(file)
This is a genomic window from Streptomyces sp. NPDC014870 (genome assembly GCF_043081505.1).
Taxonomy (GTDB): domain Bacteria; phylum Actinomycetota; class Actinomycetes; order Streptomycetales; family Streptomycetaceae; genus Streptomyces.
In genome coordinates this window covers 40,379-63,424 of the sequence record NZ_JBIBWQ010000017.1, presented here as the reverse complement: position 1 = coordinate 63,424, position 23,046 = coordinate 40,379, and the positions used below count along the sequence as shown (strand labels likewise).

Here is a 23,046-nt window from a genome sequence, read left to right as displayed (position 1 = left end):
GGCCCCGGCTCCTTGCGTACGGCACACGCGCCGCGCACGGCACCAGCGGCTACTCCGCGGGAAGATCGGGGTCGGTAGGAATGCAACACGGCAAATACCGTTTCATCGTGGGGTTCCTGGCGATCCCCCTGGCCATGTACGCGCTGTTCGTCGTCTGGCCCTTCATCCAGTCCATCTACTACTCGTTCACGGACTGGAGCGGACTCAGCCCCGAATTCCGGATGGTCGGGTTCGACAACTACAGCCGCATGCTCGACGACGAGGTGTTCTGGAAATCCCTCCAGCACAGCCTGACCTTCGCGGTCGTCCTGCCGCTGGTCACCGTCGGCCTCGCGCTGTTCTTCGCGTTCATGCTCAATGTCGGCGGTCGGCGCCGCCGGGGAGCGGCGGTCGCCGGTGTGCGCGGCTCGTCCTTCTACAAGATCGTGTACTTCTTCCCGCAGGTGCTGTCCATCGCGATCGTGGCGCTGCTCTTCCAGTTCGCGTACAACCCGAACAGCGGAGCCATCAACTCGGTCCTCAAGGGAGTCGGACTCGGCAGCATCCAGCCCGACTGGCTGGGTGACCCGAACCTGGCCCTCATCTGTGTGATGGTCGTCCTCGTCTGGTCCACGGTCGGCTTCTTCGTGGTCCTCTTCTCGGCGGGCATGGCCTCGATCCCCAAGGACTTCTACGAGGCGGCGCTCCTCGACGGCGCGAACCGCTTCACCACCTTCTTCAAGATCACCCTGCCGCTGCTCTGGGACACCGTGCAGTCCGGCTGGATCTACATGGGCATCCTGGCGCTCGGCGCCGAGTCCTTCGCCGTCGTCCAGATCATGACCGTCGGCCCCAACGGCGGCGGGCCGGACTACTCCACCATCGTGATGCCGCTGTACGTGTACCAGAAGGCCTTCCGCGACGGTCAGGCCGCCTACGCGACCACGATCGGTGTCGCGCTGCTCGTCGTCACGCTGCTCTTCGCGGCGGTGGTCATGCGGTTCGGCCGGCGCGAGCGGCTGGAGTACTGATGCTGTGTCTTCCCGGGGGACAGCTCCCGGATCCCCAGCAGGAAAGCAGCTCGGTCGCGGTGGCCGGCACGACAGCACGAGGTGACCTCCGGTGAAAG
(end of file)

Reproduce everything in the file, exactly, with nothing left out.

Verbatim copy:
This is a genomic window from Streptomyces sp. NPDC014870 (genome assembly GCF_043081505.1).
Taxonomy (GTDB): domain Bacteria; phylum Actinomycetota; class Actinomycetes; order Streptomycetales; family Streptomycetaceae; genus Streptomyces.
In genome coordinates this window covers 40,379-63,424 of the sequence record NZ_JBIBWQ010000017.1, presented here as the reverse complement: position 1 = coordinate 63,424, position 23,046 = coordinate 40,379, and the positions used below count along the sequence as shown (strand labels likewise).

Here is a 23,046-nt window from a genome sequence, read left to right as displayed (position 1 = left end):
GGCCCCGGCTCCTTGCGTACGGCACACGCGCCGCGCACGGCACCAGCGGCTACTCCGCGGGAAGATCGGGGTCGGTAGGAATGCAACACGGCAAATACCGTTTCATCGTGGGGTTCCTGGCGATCCCCCTGGCCATGTACGCGCTGTTCGTCGTCTGGCCCTTCATCCAGTCCATCTACTACTCGTTCACGGACTGGAGCGGACTCAGCCCCGAATTCCGGATGGTCGGGTTCGACAACTACAGCCGCATGCTCGACGACGAGGTGTTCTGGAAATCCCTCCAGCACAGCCTGACCTTCGCGGTCGTCCTGCCGCTGGTCACCGTCGGCCTCGCGCTGTTCTTCGCGTTCATGCTCAATGTCGGCGGTCGGCGCCGCCGGGGAGCGGCGGTCGCCGGTGTGCGCGGCTCGTCCTTCTACAAGATCGTGTACTTCTTCCCGCAGGTGCTGTCCATCGCGATCGTGGCGCTGCTCTTCCAGTTCGCGTACAACCCGAACAGCGGAGCCATCAACTCGGTCCTCAAGGGAGTCGGACTCGGCAGCATCCAGCCCGACTGGCTGGGTGACCCGAACCTGGCCCTCATCTGTGTGATGGTCGTCCTCGTCTGGTCCACGGTCGGCTTCTTCGTGGTCCTCTTCTCGGCGGGCATGGCCTCGATCCCCAAGGACTTCTACGAGGCGGCGCTCCTCGACGGCGCGAACCGCTTCACCACCTTCTTCAAGATCACCCTGCCGCTGCTCTGGGACACCGTGCAGTCCGGCTGGATCTACATGGGCATCCTGGCGCTCGGCGCCGAGTCCTTCGCCGTCGTCCAGATCATGACCGTCGGCCCCAACGGCGGCGGGCCGGACTACTCCACCATCGTGATGCCGCTGTACGTGTACCAGAAGGCCTTCCGCGACGGTCAGGCCGCCTACGCGACCACGATCGGTGTCGCGCTGCTCGTCGTCACGCTGCTCTTCGCGGCGGTGGTCATGCGGTTCGGCCGGCGCGAGCGGCTGGAGTACTGATGCTGTGTCTTCCCGGGGGACAGCTCCCGGATCCCCAGCAGGAAAGCAGCTCGGTCGCGGTGGCCGGCACGACAGCACGAGGTGACCTCCGGTGAAAG